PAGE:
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Cole Bennett: Thoroughbred racing’s jack-of-all-trades

Story by Hayley Morrison
Photo by Mr. Will Wong
“I break, I train, I own, I do everything. Everything that there is in racing - I’m doing it,” said trainer Cole Bennett, who continues to wear many hats in the racing industry.
The 22-year-old native of Oak Bluff, Manitoba started training on the Ontario racing circuit about four years ago. However, his love of horses dates back to a time when his family owned a cattle farm out west. Interestingly enough, Bennett actually got his first taste of horsemanship at a cattle auction where they were selling horse stock as well.  
“Me and my sister, we both wanted horses in the worst way. We had been taking riding lessons and we both wanted horses. So my parents thought it was a smart idea that we both got a yearling. I remember I bought an Appaloosa yearling and my sister bought a chestnut Quarter Horse yearling and they both turned out to be the worst yearlings ever. We could never do anything with them.”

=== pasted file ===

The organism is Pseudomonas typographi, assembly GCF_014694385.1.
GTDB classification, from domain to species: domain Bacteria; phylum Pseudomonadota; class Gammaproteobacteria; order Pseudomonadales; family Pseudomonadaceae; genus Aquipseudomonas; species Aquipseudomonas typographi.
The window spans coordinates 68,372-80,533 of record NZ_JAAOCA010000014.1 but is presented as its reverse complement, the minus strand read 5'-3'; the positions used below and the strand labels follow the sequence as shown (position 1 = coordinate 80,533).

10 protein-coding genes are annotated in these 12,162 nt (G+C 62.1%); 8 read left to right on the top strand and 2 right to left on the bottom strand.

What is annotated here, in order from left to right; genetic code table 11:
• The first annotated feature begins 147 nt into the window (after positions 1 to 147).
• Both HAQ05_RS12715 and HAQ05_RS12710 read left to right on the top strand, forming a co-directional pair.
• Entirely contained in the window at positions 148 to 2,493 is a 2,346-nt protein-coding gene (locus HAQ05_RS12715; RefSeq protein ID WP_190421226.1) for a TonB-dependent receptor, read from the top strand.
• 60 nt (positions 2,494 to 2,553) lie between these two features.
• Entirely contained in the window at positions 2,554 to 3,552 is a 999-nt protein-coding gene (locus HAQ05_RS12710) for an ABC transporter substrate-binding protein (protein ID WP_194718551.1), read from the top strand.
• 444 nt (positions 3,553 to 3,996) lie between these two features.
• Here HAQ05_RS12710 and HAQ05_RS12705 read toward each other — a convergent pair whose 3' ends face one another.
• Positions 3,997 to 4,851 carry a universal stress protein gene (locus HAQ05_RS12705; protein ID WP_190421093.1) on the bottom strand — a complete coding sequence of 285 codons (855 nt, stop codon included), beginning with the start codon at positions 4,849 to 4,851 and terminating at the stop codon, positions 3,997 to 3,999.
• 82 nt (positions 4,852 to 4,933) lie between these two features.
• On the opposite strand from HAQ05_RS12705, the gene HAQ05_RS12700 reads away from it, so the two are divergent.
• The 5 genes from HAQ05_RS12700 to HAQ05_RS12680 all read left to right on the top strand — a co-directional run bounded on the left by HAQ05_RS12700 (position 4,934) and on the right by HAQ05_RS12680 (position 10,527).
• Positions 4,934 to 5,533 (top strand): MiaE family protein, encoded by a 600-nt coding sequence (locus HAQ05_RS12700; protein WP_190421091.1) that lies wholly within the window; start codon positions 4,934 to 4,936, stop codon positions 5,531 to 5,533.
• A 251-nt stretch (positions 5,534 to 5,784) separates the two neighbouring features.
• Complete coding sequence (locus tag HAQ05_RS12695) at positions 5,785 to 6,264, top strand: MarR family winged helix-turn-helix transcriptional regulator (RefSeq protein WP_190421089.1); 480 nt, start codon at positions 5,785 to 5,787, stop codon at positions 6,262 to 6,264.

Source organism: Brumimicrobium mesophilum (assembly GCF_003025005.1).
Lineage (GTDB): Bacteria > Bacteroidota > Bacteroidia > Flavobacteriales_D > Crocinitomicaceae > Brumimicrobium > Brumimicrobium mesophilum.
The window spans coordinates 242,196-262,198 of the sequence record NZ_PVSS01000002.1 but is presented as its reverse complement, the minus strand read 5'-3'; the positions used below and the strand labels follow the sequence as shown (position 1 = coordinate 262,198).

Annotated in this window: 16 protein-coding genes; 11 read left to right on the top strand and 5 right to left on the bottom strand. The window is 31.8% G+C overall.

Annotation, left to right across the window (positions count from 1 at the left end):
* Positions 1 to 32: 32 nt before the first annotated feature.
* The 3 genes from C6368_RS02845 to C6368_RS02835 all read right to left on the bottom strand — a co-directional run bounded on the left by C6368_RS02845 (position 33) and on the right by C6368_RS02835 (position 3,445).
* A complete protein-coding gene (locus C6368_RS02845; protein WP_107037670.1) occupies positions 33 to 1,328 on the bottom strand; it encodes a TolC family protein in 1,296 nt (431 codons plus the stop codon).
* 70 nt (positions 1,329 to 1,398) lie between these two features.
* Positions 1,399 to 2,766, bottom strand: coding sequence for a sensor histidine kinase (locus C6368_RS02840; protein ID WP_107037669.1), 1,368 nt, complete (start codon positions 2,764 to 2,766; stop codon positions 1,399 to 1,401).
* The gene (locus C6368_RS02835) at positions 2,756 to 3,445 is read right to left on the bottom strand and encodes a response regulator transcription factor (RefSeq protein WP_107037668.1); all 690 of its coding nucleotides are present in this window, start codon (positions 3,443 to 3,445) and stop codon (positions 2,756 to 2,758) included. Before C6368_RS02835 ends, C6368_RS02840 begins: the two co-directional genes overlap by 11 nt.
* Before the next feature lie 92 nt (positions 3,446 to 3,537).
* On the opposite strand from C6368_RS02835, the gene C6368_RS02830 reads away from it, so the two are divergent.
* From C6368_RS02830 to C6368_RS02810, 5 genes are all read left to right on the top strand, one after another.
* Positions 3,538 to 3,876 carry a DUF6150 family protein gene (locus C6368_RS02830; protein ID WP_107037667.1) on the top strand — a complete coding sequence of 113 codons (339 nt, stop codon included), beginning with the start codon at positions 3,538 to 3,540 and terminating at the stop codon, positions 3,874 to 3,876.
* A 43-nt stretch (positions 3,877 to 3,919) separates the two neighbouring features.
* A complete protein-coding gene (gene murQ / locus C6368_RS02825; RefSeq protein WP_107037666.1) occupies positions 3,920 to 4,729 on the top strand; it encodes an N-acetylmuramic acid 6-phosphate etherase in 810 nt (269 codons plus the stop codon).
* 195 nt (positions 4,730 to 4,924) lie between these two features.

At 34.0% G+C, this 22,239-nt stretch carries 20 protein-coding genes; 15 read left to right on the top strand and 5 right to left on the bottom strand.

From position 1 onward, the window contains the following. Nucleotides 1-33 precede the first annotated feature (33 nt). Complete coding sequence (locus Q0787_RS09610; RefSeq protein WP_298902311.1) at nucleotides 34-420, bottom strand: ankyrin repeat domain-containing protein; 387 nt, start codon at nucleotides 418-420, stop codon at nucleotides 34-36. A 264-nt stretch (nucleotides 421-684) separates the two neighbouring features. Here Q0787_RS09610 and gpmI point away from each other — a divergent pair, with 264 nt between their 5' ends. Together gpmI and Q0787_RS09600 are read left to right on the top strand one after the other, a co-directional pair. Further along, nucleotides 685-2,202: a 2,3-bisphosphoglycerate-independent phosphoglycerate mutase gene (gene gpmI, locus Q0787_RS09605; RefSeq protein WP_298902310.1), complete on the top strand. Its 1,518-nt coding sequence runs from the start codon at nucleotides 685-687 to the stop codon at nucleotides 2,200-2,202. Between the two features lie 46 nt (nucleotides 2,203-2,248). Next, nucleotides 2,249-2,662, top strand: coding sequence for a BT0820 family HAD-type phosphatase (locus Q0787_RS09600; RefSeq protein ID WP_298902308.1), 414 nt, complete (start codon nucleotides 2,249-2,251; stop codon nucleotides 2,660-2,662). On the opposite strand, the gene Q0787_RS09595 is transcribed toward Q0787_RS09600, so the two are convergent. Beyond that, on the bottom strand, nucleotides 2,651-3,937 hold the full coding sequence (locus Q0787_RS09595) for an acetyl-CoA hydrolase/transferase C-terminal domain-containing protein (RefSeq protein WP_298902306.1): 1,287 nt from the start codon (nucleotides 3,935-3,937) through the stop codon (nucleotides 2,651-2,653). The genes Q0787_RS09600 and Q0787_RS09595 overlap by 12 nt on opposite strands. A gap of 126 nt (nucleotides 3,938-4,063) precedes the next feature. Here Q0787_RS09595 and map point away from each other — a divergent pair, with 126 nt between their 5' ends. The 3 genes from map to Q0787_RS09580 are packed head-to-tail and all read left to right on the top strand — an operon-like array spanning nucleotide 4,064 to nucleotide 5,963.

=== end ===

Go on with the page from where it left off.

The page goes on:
An experience banked in his memory, but one that most certainly didn’t deter from Bennett’s love of horses. In fact, the young horseman was bitten by the racing bug when his father Glenn Bennett purchased a Thoroughbred racehorse.
“So when I was about 14 or 15 I bought a horse off of Robertino Diodoro who had horses in Winnipeg at that time. Her name was Atta’ Girl. I think she was six when we bought her,” said Bennett whose family raced the mare for about a year.
In the summer of 2015, Bennett started his training career at Assiniboia Downs in Winnipeg, Manitoba. A month into his new career, his third starter, Super Me, helped the trainer become newly acquainted with the winner’s circle. A year later, Bennett clinched the Miss Royal Gold Stakes and Jack Hardy Stakes with a chestnut mare named About a Girl. In October of that same year, the trainer ventured east to Ontario’s racing circuit.